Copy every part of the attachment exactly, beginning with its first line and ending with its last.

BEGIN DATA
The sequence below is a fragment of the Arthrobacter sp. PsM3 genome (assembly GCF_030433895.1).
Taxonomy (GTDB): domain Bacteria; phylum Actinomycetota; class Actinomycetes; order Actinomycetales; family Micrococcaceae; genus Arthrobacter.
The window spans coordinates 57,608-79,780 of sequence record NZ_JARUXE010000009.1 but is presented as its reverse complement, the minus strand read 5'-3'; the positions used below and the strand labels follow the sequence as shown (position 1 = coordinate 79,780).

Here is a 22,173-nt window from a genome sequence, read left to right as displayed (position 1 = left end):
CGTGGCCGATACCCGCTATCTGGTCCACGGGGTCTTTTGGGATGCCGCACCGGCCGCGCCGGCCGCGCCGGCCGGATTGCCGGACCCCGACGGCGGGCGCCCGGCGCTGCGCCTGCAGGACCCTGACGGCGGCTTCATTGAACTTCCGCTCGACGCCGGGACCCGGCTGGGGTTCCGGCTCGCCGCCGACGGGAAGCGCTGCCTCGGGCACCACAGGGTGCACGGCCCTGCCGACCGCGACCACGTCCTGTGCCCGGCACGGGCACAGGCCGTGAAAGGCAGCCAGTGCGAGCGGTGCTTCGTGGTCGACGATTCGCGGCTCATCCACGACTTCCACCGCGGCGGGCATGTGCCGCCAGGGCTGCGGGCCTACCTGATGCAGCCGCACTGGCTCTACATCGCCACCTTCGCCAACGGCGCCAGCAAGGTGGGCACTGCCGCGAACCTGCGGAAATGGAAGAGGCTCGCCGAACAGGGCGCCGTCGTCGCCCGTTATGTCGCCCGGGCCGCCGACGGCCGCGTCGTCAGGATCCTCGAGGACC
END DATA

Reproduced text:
The sequence below is a fragment of the Arthrobacter sp. PsM3 genome (assembly GCF_030433895.1).
Taxonomy (GTDB): domain Bacteria; phylum Actinomycetota; class Actinomycetes; order Actinomycetales; family Micrococcaceae; genus Arthrobacter.
The window spans coordinates 57,608-79,780 of sequence record NZ_JARUXE010000009.1 but is presented as its reverse complement, the minus strand read 5'-3'; the positions used below and the strand labels follow the sequence as shown (position 1 = coordinate 79,780).

Here is a 22,173-nt window from a genome sequence, read left to right as displayed (position 1 = left end):
CGTGGCCGATACCCGCTATCTGGTCCACGGGGTCTTTTGGGATGCCGCACCGGCCGCGCCGGCCGCGCCGGCCGGATTGCCGGACCCCGACGGCGGGCGCCCGGCGCTGCGCCTGCAGGACCCTGACGGCGGCTTCATTGAACTTCCGCTCGACGCCGGGACCCGGCTGGGGTTCCGGCTCGCCGCCGACGGGAAGCGCTGCCTCGGGCACCACAGGGTGCACGGCCCTGCCGACCGCGACCACGTCCTGTGCCCGGCACGGGCACAGGCCGTGAAAGGCAGCCAGTGCGAGCGGTGCTTCGTGGTCGACGATTCGCGGCTCATCCACGACTTCCACCGCGGCGGGCATGTGCCGCCAGGGCTGCGGGCCTACCTGATGCAGCCGCACTGGCTCTACATCGCCACCTTCGCCAACGGCGCCAGCAAGGTGGGCACTGCCGCGAACCTGCGGAAATGGAAGAGGCTCGCCGAACAGGGCGCCGTCGTCGCCCGTTATGTCGCCCGGGCCGCCGACGGCCGCGTCGTCAGGATCCTCGAGGACC